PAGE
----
Ethical Voices

Why You Should Act Quickly and Decisively on Even Small Ethics Concerns – Mark Cautela

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Joining me on this week’s episode is Mark Cautela. Mark is a well-rounded communication professional with more than 20 years of experience between agency and in-house roles across higher ed, retail, high tech and biotech. Currently he is the Head of Communications for Harvard Business School.

Mark discusses a number of important ethics topics including:

Why don’t you tell us a little bit more about yourself and your career?

It started with a sports media focus. When I was in college, that’s what I wanted to do, and I transitioned that to a role at ESPN. Now I’m here in higher ed communications, so quite a jump from where I started to where I ended up.

But if you look at my career over the years, is as I transitioned industries or roles, I always tried to take something from the role I was leaving and use that going forward in my career. I started out in television production, and then spent some time in television advertising. I actually worked in financial services for a little while there too, when the dot-com bust happened, and then 9/11.

I decided that what I really enjoyed was a combination of journalism, but also working with people in a marketing and business role, and helping companies achieve their goals.

I found that with PR and I really found the career that I wanted to go into. A lot of people start up with the agency life, and that’s great for a lot of folks who really enjoy the different clients every day and the changing industries, but I really want to get embedded with a company, to learn that company’s culture, to help talk about their brand, to maybe focus on one industry. And that’s what I did with Staples, starting with an internal role. That evolved and defined what I’ve really come to find as my niche as a corporate communications person.

At Staples, I started in a sort of PR role and internal communications role, absorbed social media along the way, and went through some big changes there when the company was bought. I gained some great experience with taking a company private and what that entailed. And all of those experiences set me up for the role I’m in now, which I really enjoy, which is Harvard Business School.

As an internal person in higher education, one of the challenges I’ve found is a lot of the communicators might have been there 30 years and really only do one thing, PR. HBS has been pretty progressive in trying to remold the team over the years, and so my role is unique to higher ed from what I’m finding. It is what I’d call corporate communications for higher ed, so school communications, internal communications, content, and social media, which is rare for a higher education institution, and I really enjoy that.

I’ll be honest, one of the things I love the most about Harvard is it’s the big brand leader.

So coming from Staples, where we had to compete with places like Walmart, Target, and Amazon for that brand recognition, when you’re at HBS, you’re the brand leader. That comes with its own challenges in terms of every story that someone’s writing, they call us because they know if they have a chance to add HBS to the story it’s going to help with their readers and their clicks. It’s been a great challenge, and I really enjoyed where I’ve been last year and the journey to get here.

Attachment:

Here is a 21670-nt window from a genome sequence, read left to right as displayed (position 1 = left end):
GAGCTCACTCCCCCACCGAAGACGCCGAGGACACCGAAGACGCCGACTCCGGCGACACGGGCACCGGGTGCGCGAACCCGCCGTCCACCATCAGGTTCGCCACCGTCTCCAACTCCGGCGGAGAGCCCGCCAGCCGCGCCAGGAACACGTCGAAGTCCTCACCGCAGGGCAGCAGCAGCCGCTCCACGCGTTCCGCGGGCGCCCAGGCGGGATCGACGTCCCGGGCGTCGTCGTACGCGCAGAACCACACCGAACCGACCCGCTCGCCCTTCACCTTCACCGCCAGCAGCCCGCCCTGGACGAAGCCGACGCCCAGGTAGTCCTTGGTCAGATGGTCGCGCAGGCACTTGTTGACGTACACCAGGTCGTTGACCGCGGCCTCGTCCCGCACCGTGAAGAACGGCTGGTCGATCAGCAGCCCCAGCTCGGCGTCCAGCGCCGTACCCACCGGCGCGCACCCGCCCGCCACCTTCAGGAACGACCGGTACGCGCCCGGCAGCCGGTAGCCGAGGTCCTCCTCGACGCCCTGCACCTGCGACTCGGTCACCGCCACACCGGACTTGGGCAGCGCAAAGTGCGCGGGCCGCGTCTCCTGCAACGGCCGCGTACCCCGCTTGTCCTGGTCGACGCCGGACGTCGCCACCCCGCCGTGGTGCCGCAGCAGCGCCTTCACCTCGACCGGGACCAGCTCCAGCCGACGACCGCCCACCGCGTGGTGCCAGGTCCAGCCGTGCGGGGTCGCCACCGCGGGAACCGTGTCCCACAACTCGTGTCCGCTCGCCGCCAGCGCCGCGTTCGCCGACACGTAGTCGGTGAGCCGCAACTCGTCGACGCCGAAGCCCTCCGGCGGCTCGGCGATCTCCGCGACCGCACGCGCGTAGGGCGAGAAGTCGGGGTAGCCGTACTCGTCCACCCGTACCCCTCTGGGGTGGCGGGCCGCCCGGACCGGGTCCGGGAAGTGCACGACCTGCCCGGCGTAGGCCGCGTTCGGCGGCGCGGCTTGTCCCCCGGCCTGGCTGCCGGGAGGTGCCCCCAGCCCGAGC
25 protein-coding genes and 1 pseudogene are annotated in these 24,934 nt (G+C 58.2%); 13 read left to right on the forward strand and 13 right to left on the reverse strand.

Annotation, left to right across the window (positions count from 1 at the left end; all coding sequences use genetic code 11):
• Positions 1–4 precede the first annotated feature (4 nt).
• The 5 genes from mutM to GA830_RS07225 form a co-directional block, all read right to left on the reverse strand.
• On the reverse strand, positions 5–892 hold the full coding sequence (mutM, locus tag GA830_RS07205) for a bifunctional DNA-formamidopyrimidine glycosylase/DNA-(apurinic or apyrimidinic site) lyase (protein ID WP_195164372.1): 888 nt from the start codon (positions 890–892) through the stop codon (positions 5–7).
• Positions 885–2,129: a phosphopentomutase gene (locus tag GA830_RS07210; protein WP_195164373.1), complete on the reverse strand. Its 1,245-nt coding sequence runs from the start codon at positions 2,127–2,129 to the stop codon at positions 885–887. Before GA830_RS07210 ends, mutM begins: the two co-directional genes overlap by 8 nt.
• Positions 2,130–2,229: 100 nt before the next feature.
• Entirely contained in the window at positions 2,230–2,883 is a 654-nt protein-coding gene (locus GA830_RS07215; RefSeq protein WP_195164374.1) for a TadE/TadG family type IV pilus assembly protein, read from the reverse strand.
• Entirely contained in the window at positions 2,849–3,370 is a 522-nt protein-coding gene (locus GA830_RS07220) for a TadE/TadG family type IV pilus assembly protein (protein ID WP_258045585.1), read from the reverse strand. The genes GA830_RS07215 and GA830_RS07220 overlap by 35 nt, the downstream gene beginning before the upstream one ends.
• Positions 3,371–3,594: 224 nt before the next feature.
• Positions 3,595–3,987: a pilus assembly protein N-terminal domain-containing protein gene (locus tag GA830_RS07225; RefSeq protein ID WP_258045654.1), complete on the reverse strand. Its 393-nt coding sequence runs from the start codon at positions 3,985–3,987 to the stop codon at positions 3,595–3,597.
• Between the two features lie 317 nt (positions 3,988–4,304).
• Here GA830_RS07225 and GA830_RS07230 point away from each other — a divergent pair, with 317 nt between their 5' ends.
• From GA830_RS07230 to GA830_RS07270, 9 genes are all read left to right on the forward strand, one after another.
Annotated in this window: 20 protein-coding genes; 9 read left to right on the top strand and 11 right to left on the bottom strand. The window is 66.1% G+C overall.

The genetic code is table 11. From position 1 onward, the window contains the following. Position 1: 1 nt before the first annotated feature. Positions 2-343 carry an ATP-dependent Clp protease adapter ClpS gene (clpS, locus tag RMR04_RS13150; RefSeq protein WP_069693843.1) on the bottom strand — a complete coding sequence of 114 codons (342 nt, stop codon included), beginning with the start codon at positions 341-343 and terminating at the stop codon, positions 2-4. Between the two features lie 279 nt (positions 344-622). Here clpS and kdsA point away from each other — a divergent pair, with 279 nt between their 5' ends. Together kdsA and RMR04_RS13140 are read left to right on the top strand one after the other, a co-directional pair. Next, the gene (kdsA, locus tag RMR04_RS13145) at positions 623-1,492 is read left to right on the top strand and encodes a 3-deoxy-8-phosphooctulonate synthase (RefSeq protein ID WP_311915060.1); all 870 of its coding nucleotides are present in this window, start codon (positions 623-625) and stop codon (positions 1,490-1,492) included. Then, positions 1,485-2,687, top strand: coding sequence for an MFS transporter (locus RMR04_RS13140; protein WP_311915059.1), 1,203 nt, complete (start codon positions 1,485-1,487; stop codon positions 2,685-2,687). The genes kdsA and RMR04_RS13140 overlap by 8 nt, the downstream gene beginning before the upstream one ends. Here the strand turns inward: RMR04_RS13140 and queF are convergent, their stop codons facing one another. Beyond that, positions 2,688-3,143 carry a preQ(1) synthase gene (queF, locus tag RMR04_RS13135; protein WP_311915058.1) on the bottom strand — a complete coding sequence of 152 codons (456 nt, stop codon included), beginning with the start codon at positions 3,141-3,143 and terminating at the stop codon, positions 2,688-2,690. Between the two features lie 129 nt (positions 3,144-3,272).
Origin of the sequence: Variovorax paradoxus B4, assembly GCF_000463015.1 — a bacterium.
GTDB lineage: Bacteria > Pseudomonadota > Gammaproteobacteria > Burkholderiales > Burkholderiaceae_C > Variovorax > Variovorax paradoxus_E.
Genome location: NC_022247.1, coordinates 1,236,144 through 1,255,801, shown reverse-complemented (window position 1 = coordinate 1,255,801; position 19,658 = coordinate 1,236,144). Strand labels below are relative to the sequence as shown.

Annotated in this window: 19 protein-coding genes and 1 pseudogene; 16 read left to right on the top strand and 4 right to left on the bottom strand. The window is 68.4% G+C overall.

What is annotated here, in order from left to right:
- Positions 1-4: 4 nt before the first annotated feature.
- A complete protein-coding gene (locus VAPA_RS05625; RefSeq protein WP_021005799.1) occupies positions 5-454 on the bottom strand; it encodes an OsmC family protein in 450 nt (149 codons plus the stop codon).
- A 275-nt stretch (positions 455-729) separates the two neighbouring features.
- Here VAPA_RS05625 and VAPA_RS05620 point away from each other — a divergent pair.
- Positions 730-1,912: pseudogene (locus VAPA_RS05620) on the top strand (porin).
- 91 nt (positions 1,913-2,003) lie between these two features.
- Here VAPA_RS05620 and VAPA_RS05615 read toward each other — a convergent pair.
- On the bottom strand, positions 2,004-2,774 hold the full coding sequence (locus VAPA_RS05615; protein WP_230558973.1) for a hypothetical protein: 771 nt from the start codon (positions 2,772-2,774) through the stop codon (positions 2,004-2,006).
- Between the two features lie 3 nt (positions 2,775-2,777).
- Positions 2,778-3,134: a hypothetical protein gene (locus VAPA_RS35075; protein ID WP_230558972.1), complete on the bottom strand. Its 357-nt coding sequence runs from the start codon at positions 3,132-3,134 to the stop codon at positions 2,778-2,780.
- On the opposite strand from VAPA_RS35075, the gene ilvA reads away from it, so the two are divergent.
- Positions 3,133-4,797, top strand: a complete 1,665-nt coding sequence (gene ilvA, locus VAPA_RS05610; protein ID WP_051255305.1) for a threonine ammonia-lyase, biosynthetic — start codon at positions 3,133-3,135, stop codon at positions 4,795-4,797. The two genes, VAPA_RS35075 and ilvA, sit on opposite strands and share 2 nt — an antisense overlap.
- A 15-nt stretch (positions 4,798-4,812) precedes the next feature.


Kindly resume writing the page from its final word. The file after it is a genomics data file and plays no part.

Thinking about the span of your career, what is the most difficult ethical challenge you ever confronted?

When I thought about this, there were certainly things I could have called out from my Staples days. We went through many of the same challenges that people from Starbucks had gone through in terms of people wanting to carry firearms in the stores, dealing with people who wanted to use the restrooms, and were they going to be same-sex restrooms or gender-neutral restrooms. But two things that stood out.

One was when I was a junior person working for a company, I was asked to fudge numbers when it came to submitting for an award.

It sounds like a small thing, but it had a trickle-down effect. If we were to get this award based on these false numbers, that gives a false sense of who this company or client really was. Customers who would potentially use that company or client would then be putting their trust in them based on a lie, if you will.

I really struggled with this for a long time. I had to go back and forth and say is this right? Do we want to do this? Is this the kind of company we want to be that falsifies our records? This was a long time ago, before a lot of the scrutiny that has come on companies now for malfeasance and financial malpractice, but back then it was still something I had to deal with.

And the challenge was, as a more junior person, how do you stand up to a someone who asks you to do something that is outside of your comfort zone, and makes you feel unethical. I really struggled with what to do and went back and forth. I tried to nudge them slowly by saying, “I don’t think this is quite right, and have we thought about these ramifications? And what about this?”

Ultimately, we ended up not submitting, which made me feel good, but the fact that I was even asked to do it and had to deal with it was something that really stuck with me for a while, and ultimately made me decide to leave that company and that situation.

You said you were being asked to fudge numbers. Were these financial numbers?